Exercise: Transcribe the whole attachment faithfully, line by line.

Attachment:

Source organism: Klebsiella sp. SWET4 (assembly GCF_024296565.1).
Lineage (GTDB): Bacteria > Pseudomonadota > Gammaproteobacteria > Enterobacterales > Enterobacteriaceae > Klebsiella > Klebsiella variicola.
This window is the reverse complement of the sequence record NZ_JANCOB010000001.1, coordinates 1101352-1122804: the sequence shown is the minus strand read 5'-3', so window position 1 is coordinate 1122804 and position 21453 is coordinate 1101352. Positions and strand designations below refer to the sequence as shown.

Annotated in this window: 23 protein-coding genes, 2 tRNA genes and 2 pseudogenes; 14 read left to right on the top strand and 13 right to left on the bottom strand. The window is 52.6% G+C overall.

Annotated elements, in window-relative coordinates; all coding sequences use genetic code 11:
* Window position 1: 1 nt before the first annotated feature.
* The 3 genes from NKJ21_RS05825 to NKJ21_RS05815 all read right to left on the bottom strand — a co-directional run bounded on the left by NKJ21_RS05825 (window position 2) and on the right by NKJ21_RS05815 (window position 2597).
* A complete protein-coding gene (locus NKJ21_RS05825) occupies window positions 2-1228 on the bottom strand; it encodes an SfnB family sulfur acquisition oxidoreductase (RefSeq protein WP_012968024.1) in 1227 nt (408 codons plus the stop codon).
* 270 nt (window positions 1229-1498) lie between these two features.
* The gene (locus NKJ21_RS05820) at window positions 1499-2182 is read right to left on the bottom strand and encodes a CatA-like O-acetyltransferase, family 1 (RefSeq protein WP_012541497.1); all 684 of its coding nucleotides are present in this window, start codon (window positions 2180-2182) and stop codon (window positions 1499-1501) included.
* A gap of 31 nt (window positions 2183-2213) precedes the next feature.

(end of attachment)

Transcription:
Source organism: Klebsiella sp. SWET4 (assembly GCF_024296565.1).
Lineage (GTDB): Bacteria > Pseudomonadota > Gammaproteobacteria > Enterobacterales > Enterobacteriaceae > Klebsiella > Klebsiella variicola.
This window is the reverse complement of the sequence record NZ_JANCOB010000001.1, coordinates 1101352-1122804: the sequence shown is the minus strand read 5'-3', so window position 1 is coordinate 1122804 and position 21453 is coordinate 1101352. Positions and strand designations below refer to the sequence as shown.

Annotated in this window: 23 protein-coding genes, 2 tRNA genes and 2 pseudogenes; 14 read left to right on the top strand and 13 right to left on the bottom strand. The window is 52.6% G+C overall.

Annotated elements, in window-relative coordinates; all coding sequences use genetic code 11:
* Window position 1: 1 nt before the first annotated feature.
* The 3 genes from NKJ21_RS05825 to NKJ21_RS05815 all read right to left on the bottom strand — a co-directional run bounded on the left by NKJ21_RS05825 (window position 2) and on the right by NKJ21_RS05815 (window position 2597).
* A complete protein-coding gene (locus NKJ21_RS05825) occupies window positions 2-1228 on the bottom strand; it encodes an SfnB family sulfur acquisition oxidoreductase (RefSeq protein WP_012968024.1) in 1227 nt (408 codons plus the stop codon).
* 270 nt (window positions 1229-1498) lie between these two features.
* The gene (locus NKJ21_RS05820) at window positions 1499-2182 is read right to left on the bottom strand and encodes a CatA-like O-acetyltransferase, family 1 (RefSeq protein WP_012541497.1); all 684 of its coding nucleotides are present in this window, start codon (window positions 2180-2182) and stop codon (window positions 1499-1501) included.
* A gap of 31 nt (window positions 2183-2213) precedes the next feature.